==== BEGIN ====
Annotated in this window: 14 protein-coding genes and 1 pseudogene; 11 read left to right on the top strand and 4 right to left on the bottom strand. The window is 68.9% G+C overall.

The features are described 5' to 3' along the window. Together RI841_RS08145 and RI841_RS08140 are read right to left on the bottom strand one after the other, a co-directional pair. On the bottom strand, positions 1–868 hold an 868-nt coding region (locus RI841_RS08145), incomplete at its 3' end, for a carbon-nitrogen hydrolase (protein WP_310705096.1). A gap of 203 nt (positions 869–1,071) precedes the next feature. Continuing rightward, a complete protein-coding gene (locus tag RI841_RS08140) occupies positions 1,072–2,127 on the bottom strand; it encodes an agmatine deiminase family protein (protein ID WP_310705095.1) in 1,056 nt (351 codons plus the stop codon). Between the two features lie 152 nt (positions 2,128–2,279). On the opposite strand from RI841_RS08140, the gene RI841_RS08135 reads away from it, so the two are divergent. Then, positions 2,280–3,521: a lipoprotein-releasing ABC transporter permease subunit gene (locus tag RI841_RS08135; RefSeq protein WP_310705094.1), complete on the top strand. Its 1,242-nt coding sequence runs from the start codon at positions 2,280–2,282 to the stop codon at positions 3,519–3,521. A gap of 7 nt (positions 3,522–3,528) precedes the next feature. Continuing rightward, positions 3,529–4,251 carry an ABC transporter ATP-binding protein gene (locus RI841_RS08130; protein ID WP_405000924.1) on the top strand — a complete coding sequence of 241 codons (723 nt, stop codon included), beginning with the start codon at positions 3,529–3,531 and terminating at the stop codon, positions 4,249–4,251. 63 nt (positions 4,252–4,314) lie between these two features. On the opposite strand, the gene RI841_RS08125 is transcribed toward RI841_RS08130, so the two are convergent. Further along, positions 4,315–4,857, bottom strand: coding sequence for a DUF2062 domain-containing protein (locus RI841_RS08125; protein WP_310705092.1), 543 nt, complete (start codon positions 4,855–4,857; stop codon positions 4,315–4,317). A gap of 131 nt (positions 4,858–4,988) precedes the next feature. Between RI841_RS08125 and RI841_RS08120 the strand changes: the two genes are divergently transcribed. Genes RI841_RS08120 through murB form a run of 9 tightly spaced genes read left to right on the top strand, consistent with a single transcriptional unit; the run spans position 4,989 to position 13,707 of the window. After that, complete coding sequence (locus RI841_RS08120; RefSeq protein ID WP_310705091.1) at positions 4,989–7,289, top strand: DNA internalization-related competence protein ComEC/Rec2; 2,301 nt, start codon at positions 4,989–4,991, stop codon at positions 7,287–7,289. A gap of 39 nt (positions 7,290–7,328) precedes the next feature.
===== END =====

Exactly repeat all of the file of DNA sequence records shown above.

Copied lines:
Annotated in this window: 14 protein-coding genes and 1 pseudogene; 11 read left to right on the top strand and 4 right to left on the bottom strand. The window is 68.9% G+C overall.

The features are described 5' to 3' along the window. Together RI841_RS08145 and RI841_RS08140 are read right to left on the bottom strand one after the other, a co-directional pair. On the bottom strand, positions 1–868 hold an 868-nt coding region (locus RI841_RS08145), incomplete at its 3' end, for a carbon-nitrogen hydrolase (protein WP_310705096.1). A gap of 203 nt (positions 869–1,071) precedes the next feature. Continuing rightward, a complete protein-coding gene (locus tag RI841_RS08140) occupies positions 1,072–2,127 on the bottom strand; it encodes an agmatine deiminase family protein (protein ID WP_310705095.1) in 1,056 nt (351 codons plus the stop codon). Between the two features lie 152 nt (positions 2,128–2,279). On the opposite strand from RI841_RS08140, the gene RI841_RS08135 reads away from it, so the two are divergent. Then, positions 2,280–3,521: a lipoprotein-releasing ABC transporter permease subunit gene (locus tag RI841_RS08135; RefSeq protein WP_310705094.1), complete on the top strand. Its 1,242-nt coding sequence runs from the start codon at positions 2,280–2,282 to the stop codon at positions 3,519–3,521. A gap of 7 nt (positions 3,522–3,528) precedes the next feature. Continuing rightward, positions 3,529–4,251 carry an ABC transporter ATP-binding protein gene (locus RI841_RS08130; protein ID WP_405000924.1) on the top strand — a complete coding sequence of 241 codons (723 nt, stop codon included), beginning with the start codon at positions 3,529–3,531 and terminating at the stop codon, positions 4,249–4,251. 63 nt (positions 4,252–4,314) lie between these two features. On the opposite strand, the gene RI841_RS08125 is transcribed toward RI841_RS08130, so the two are convergent. Further along, positions 4,315–4,857, bottom strand: coding sequence for a DUF2062 domain-containing protein (locus RI841_RS08125; protein WP_310705092.1), 543 nt, complete (start codon positions 4,855–4,857; stop codon positions 4,315–4,317). A gap of 131 nt (positions 4,858–4,988) precedes the next feature. Between RI841_RS08125 and RI841_RS08120 the strand changes: the two genes are divergently transcribed. Genes RI841_RS08120 through murB form a run of 9 tightly spaced genes read left to right on the top strand, consistent with a single transcriptional unit; the run spans position 4,989 to position 13,707 of the window. After that, complete coding sequence (locus RI841_RS08120; RefSeq protein ID WP_310705091.1) at positions 4,989–7,289, top strand: DNA internalization-related competence protein ComEC/Rec2; 2,301 nt, start codon at positions 4,989–4,991, stop codon at positions 7,287–7,289. A gap of 39 nt (positions 7,290–7,328) precedes the next feature.